No bones is good... if you're a worm
The hip bone's connected to the backbone...
November is osteoporosis awareness month. Osteoporosis is a serious disease concerning inadequate bone cell replacement. There are 1.4 million Canadians who currently suffer from osteoporosis and 40 per cent of women and 15 per cent of men will experience some effects of the disease during their lives.
"Our bones are very dynamic structures that are constantly remodeling" said Patricia Watson, assistant professor of the departments of medicine and physiology & pharmacology at Western.
Bone remodeling relies on sex hormones and as people age, the amount of bone cells replaced is lower as the hormone supply decreases, Watson said. The remodelling reaches a peak when people are in their 30s and after the balance of bone cell replacement falls out.
Research is intensive right now; currently there are 12 clinical trials studying osteoporosis, Watson said. To reduce the risk of getting osteoporosis, she suggested high calcium intake and exercise to increase bone mass.
Cutting off her hair to buy a cow
A Western professor will be and donating 12 inches of her own hair to support HIV/AIDS research.
"The week of Nov. 24 is HIV/AIDS awareness week," said Kathleen D. Kevany, director of the Centre for New Students and adjunct professor of political science at Western. She said she is collecting donations which will go to support the Western Heads East program.
The program seeks to send Western students to Tanzania to do internships and research led by Greggor Reid's work in probiotics. "Probiotics are positive bacteria found in yogurt - they have been found to increase immunity in people with HIV/AIDS," Kevany explained.
"The money raised will also buy resources for the project," Kevany said, adding what is needed is a cow or a goat to provide milk. This will be a sustainable resource, as well as providing economic development for the community, she said.
Anyone who wishes to support Kevany in her fundraising efforts can bring donations to the front desk of the Centre for New Students in Rm. 65 of the Stevenson-Lawson Building.
Ivey students share the (intellectual) wealth
The China Teaching Project wants to be your one-stop shopping solution.
This project aims to send Ivey masters of business administration students to Beijing and Shanghai to teach business to local students. "[We will be dealing with] students at the two best business schools in mainland China," said Francois Girard, a first-year MBA student.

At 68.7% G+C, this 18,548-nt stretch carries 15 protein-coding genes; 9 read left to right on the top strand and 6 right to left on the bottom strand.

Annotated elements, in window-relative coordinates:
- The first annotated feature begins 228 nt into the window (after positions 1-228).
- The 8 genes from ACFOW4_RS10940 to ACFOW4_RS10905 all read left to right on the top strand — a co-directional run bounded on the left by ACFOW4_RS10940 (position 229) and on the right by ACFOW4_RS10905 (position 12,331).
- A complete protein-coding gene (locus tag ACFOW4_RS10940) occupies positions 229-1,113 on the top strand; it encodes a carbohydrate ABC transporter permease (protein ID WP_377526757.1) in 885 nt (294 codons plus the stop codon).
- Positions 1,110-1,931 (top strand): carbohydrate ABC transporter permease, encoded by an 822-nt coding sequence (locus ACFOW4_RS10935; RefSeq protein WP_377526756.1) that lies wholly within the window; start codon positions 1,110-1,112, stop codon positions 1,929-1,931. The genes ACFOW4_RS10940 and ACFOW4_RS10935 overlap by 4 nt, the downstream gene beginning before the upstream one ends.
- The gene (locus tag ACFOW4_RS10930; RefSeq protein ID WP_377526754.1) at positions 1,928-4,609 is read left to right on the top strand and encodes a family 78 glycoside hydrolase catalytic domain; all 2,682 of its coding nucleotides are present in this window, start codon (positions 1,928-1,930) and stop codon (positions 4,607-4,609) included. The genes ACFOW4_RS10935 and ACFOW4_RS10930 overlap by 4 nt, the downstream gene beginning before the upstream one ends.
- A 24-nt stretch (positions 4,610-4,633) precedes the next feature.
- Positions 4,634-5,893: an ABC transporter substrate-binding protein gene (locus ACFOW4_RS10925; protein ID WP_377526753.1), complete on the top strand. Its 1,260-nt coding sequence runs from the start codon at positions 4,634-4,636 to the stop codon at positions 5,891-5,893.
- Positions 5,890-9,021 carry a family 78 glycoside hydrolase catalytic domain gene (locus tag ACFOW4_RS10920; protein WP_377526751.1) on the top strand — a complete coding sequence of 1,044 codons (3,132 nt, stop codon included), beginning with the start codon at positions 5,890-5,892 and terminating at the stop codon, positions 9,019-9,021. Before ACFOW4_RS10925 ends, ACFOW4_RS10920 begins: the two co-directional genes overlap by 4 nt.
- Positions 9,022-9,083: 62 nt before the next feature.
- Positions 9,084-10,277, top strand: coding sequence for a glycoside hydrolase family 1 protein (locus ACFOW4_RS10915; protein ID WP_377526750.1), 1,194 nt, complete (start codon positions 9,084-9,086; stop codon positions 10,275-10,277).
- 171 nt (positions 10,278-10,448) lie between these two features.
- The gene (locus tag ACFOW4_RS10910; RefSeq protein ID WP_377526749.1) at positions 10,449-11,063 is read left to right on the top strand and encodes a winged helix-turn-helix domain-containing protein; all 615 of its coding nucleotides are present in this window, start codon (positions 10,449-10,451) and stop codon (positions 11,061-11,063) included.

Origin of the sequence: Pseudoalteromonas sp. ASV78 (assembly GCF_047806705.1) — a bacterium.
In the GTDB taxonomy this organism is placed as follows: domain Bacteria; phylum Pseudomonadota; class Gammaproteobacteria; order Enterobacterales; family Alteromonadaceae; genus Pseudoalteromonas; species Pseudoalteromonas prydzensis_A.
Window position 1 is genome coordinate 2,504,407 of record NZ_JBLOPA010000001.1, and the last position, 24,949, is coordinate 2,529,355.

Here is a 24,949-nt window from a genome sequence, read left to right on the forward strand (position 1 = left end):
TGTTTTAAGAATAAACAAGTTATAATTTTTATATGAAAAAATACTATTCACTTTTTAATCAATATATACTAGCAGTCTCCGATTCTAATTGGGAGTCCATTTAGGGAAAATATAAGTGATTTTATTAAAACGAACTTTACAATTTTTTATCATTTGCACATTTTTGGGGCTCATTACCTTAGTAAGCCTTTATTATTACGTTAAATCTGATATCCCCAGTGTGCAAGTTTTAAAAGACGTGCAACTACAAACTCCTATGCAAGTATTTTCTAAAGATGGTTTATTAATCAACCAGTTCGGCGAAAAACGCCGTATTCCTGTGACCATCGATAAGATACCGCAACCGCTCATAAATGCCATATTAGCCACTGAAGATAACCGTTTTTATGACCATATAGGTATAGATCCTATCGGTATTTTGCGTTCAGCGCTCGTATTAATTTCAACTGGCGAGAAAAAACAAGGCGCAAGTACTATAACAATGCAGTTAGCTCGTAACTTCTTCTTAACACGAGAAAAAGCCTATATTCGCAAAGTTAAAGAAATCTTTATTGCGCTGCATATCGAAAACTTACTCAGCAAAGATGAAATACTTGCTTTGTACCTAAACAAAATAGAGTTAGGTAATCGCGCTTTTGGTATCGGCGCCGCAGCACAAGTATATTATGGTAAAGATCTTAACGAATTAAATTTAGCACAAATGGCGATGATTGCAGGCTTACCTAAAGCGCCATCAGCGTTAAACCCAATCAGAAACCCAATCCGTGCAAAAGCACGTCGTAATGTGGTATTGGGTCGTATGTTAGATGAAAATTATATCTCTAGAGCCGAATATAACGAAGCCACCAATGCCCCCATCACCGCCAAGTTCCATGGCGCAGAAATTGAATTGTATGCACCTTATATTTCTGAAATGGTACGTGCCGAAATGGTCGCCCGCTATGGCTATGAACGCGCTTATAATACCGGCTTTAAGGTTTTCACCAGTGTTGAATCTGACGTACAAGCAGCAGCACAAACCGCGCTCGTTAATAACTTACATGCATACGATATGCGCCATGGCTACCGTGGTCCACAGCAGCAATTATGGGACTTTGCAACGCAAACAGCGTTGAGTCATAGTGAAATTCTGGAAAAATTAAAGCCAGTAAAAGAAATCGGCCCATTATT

In an effort to fundraise for the project, a catalogue full of various gift items will be available. "They are all below retail prices," Girard said. The items are available to order at a booth in the atrium of the business school, he added, noting orders can be picked up at the University Community Centre. The sale will end on Nov. 16, he said.
The China Teaching Project would have been in its 11th year but it was cancelled last year due to SARS, Girard said. It is aimed to be a rich experience for MBA students as well as the students in China, he noted, adding the Ivey case study method will be taught.
To get more information about this fundraising effort, contact firstname.lastname@example.org or go to http://groups.ivey.uwo.ca/chinateachingproject/Fundraising.asp.
They hate hate and march against hate
Do you hate hatred? Then come on out to a ceremonial and educational event tomorrow.
A candlelight hate crimes vigil will be held on Thu., Nov. 13, from 6 to 8 p.m., said USC VP-campus issues Adrienne Kennedy. "It's about empowering students to combat hate on campus," she said.
Hate crimes can include any verbal, written or physical attacks on individuals or property, Kennedy said. "[They are] generally biased against religion, culture or sexual orientation."
Kennedy said the vigil will start on the Concrete Beach and will feature a variety of speakers from organizations such as the Association for the Elimination of Hate, B'nai Brith and the Womens' Issues Network. There will be an informative media presentation followed by a walk around campus, she added.
Bandannas and buttons commemorating the vigil will be sold at the event while refreshments will be provided for free.